Art Market

Art Stage Singapore has been abruptly cancelled a week before it was set to open.

Nate Freeman
Jan 16, 2019 4:23PM, via The Straits Times

Art Stage Singapore, 2018. Photo by Suhaimi Abdullah/Getty Images.

Art Stage Singapore is no more. The fair, started by former Art Basel director Lorenzo Rudolf in 2011 as a major contemporary expo in an emerging Asian collector hub, was set to be held from Jan 25 to 27 at the Marina Bay Sands Expo & Convention Centre. But multiple galleries were told by the founder in an email Wednesday morning they should "cease all preparations for Art Stage Singapore 2019” just over a week before what would have been its ninth edition.

The South China Morning Post got a hold of the letter from Rudolf, which reads:

I’m sorry to have to inform you that as president of Art Stage Singapore, I am forced to immediately stop the preparations for Art Stage Singapore 2019 (Jan 24 to 27) and to cancel the fair. The given circumstances, about which we shortly will inform you, unfortunately leave no other choice. We ask you to cease all preparations for Art Stage Singapore 2019 from your side as well, or to reverse them.

The fair was supported by Singaporean government bodies. In a statement, the National Arts Council, the Singapore Tourism Board and the Singapore Economic Development Board said:

Stage Singapore has cancelled the 2019 edition of its fair. It is unfortunate that exhibitors, partners and collectors who had planned to take part in the fair, will be impacted by this development. We understand that the cancellation is a commercial decision.

The Straits Times spoke with a director for the New York gallery Marc Straus, who said they had already invested a five-figure sum in the fair, including costs to ship work and bring in a curator from Korea. A director for Singapore-based Art Porters Gallery said they commissioned an artist to make work specifically for the fair. It is unclear how galleries will pivot their programming now that the fair is no more, or if they will get reimbursed for funds already spent. A director for the fair told the SCMP he could not comment on any kind of compensation for galleries and was waiting to hear the reasons for Rudolf’s abrupt cancellation.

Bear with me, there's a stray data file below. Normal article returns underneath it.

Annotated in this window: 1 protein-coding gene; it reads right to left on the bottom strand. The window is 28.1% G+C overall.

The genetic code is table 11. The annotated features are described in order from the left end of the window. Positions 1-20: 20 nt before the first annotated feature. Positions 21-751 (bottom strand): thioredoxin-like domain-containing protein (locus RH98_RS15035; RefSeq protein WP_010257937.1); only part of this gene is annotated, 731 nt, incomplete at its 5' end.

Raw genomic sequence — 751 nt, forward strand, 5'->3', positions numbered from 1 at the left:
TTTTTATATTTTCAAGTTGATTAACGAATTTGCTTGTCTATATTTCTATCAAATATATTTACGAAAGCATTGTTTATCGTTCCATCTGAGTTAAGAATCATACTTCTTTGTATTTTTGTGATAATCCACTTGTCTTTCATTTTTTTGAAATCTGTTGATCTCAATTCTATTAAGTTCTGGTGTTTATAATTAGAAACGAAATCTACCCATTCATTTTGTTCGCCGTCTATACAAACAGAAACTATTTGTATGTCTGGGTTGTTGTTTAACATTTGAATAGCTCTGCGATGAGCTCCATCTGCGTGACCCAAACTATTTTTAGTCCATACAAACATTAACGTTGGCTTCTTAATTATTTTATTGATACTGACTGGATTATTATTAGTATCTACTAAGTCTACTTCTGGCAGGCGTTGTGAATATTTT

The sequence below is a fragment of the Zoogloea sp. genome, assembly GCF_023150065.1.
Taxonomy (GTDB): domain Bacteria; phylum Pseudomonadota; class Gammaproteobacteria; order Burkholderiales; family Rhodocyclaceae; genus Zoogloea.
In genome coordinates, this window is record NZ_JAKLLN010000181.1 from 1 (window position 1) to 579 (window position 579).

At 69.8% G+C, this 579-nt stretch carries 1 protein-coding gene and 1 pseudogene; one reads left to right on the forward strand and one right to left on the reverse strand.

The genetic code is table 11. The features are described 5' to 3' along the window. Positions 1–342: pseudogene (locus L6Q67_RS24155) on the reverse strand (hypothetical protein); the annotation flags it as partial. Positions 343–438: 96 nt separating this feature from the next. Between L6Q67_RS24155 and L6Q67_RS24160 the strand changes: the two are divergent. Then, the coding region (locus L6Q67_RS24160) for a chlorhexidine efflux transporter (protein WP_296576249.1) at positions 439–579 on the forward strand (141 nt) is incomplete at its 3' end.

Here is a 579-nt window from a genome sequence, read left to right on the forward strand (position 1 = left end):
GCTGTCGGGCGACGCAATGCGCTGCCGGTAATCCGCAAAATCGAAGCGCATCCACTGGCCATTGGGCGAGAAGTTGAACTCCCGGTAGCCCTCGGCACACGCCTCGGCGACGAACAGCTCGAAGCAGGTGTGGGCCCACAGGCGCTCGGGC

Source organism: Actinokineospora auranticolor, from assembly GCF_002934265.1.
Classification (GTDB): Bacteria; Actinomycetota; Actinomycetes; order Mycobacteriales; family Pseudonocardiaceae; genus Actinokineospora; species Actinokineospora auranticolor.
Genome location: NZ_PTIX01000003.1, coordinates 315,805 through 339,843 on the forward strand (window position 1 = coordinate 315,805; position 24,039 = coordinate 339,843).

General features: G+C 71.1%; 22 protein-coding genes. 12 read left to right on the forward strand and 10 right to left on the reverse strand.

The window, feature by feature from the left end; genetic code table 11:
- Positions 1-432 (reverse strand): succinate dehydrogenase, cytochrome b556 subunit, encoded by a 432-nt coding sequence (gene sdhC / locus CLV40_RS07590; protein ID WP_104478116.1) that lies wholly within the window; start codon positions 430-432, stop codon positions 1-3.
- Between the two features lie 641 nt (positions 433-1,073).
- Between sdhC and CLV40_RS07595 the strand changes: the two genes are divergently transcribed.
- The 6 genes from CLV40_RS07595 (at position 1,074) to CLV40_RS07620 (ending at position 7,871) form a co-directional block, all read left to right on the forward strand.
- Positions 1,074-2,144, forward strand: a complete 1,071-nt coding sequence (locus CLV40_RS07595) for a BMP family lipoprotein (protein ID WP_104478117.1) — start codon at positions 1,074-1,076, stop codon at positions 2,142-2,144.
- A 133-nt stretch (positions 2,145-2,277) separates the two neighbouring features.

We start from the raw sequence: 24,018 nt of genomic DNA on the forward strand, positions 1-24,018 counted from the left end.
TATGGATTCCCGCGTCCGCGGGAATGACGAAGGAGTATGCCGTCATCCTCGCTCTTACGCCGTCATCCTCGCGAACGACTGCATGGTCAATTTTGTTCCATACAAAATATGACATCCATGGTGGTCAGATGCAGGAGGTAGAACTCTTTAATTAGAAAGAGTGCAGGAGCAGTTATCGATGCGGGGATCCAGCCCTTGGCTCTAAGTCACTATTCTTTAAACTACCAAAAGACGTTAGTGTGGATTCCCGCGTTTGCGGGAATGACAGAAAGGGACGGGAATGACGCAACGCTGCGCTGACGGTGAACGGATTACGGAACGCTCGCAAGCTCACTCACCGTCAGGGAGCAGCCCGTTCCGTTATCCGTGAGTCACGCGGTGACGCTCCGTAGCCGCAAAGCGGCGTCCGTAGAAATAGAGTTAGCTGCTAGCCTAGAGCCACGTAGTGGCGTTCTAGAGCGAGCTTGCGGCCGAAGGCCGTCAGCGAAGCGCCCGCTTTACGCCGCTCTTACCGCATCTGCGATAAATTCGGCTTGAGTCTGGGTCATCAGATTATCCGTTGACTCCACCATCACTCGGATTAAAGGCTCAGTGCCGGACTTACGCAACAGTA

Anyone surprised by the fair’s closure need only look at its dwindling number of exhibitors. In 2016 there were 143 exhibitors; last year the number had shrunk to 97. This year’s fair had fewer than 50 galleries signed up. There are two rival fairs set to open this year: S.E.A. Focus, which is opening during Art Stage Singapore’s slot, and ART SG, which was set to be a fair backed by Art Basel parent company MCH Group until the fair juggernaut backed out of funding it late last year.

There are also other cities that have emerged as major art hubs in Asia. New fair Taipei Dangdai, which opens this week in the capital of Taiwan, is coming into its inaugural edition confident that the collector-stuffed city is the continent’s true hub to bet on. That fair’s founder is Magnus Renfrew, the former Art HK creator who became the founding director of Art Basel Hong Kong; he did not respond to a request for comment by press time on the closing of Art Stage Singapore.

Most foreboding for Art Stage Singapore demise may have come from Rudolf himself. Speaking at the opening of last year’s fair, he acknowledged the rise of rival contemporary art hubs, saying, “Strong economic growth has led to many new galleries and private museums opening in the Philippines, Indonesia and Thailand. Everywhere, everywhere, the art scene booms. The only place we have stagnation is Singapore.”

“If the market doesn’t grow, then I will have to reflect on what I do. I sure won’t be sitting here until the end,” he added.

Nate Freeman
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Jenna Gribbon, Luncheon on the grass, a recurring dream, 2020. Jenna Gribbon, April studio, parting glance, 2021. Jenna Gribbon, Silver Tongue, 2019